Friday, December 23, 2011


Path to Adventure, Flint Hills, Central KS

Joseph Campbell’s classic study of the heroic journey in world mythology, The Hero with a Thousand Faces, outlines the three stages of departure, initiation and return. The heroic journey has all of us as its symbolic subject and traces the hero-paths of our own journey, from potential to full actuality of our true self. The film Star Wars is a great contemporary example. Campbell writes, “This first stage of the mythological journey—which we have designated as the ‘call to adventure’—signifies that destiny has summoned the hero and transferred his spiritual center of gravity from within the pale of his society to a zone unknown. This fateful region of both treasure and danger may be variously represented: as a distant land, a forest, a kingdom underground, beneath the waves, or above the sky, a secret island, lofty mountaintop, or profound dream state; but it is always a place of strangely fluid and polymorphous beings, unimaginable torments, superhuman deeds, and impossible delight. The hero can go forth of his own volition to accomplish the adventure, as did Theseus when he arrived in his father’s city, Athens, and heard the horrible history of the Minotaur; or he may be carried or sent abroad by some benign or malignant agent, as was Odysseus, driven about the Mediterranean by the winds of the angered god, Poseidon…And where we had thought to find an abomination, we shall find a god; where we had thought to slay another, we shall slay ourselves; where we had thought to travel outward, we shall come to the center of our own existence; where we had thought to be alone, we shall be with all the world.”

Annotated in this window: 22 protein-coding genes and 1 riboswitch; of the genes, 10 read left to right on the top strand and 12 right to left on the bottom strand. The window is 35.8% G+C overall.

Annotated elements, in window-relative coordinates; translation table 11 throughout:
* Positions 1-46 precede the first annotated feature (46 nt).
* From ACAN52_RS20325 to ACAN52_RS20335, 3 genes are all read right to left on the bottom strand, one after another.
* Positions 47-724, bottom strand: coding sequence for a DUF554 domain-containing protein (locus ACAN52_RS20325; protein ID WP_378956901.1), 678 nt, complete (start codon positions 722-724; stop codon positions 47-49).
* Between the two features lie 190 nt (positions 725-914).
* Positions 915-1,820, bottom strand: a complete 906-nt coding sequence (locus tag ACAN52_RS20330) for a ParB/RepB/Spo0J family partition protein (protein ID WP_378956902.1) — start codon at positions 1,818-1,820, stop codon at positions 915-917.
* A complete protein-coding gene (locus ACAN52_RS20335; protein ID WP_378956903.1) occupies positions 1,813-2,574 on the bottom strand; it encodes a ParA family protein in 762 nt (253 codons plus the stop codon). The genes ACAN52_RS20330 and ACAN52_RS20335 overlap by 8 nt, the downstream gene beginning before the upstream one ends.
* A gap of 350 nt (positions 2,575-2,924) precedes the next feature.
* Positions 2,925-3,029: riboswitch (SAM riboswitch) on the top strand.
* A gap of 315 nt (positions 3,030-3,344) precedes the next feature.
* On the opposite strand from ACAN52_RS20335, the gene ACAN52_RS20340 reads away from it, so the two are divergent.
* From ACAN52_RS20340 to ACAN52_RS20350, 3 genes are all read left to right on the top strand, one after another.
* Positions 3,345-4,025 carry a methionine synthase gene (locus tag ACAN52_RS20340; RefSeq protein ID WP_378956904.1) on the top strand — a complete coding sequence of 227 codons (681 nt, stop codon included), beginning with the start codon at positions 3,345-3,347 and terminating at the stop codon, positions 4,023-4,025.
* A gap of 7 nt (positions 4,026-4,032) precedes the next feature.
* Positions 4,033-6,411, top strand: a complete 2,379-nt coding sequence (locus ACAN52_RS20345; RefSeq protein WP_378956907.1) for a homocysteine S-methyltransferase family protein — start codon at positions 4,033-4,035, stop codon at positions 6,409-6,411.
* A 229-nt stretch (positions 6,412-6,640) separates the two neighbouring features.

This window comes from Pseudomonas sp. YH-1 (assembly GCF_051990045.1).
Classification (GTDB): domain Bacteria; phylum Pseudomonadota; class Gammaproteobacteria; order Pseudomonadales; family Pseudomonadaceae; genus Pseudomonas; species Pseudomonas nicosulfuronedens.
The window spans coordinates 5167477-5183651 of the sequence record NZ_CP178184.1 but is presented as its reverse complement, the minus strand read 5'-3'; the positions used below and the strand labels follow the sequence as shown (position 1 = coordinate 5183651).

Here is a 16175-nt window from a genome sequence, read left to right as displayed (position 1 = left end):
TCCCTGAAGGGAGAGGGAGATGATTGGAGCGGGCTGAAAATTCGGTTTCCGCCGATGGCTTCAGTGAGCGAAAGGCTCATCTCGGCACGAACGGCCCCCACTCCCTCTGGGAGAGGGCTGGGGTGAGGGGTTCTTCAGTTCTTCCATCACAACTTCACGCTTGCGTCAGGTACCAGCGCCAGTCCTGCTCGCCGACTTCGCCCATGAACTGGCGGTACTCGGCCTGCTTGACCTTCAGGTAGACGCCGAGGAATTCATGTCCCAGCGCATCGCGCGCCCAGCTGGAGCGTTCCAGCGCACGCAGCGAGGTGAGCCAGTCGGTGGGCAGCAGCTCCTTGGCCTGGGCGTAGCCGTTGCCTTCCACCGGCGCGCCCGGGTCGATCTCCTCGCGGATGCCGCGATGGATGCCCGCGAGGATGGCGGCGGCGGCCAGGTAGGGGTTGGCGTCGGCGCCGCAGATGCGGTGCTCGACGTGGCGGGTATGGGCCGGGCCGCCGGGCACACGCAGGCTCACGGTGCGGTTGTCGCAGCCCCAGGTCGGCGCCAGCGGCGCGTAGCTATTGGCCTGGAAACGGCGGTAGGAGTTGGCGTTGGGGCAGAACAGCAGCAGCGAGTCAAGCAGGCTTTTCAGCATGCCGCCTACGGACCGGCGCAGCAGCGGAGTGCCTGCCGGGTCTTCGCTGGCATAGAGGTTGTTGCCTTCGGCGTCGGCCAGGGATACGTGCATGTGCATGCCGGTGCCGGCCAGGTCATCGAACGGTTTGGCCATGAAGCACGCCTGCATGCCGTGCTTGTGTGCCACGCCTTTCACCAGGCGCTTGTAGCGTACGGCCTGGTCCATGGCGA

The odyssey begins with the potential hero leaving home, the ubiquitous comfort zone. Genesis 12 relates the beginning journey of Abraham and Sarah to found the world’s three monotheistic religions. God instructs them to “leave your country, your family and your father’s house, for the new land that I will show you.” Jesus also called His disciples to leave their families and homes to follow Him. Bob Buford’s book Halftime is essentially about transitioning the second period of your life from one of success to one of significance. Success is good in our first period of life as it lays the groundwork to freely achieve goals of significance. Life at this stage is no longer about money or the approval of others—it’s about finding your sacred dance as your character has matured and grown. It’s about deferring your visions and dreams to God’s vision for you to use your acquired skills and talent to serve the common good. It’s no longer so much about gathering but spreading the seeds of goodness in the world around us. It’s about leaving your homey comfort zone and setting out once again to fulfill your ultimate destiny. It’s about changing the formula from pursuing external happiness to achieving internal joy in your life. George Bernard Shaw famously noted, “There are two sources of unhappiness in life. One is not getting what you want; the other is getting it.” The second period of life is getting what our creator wants for us.

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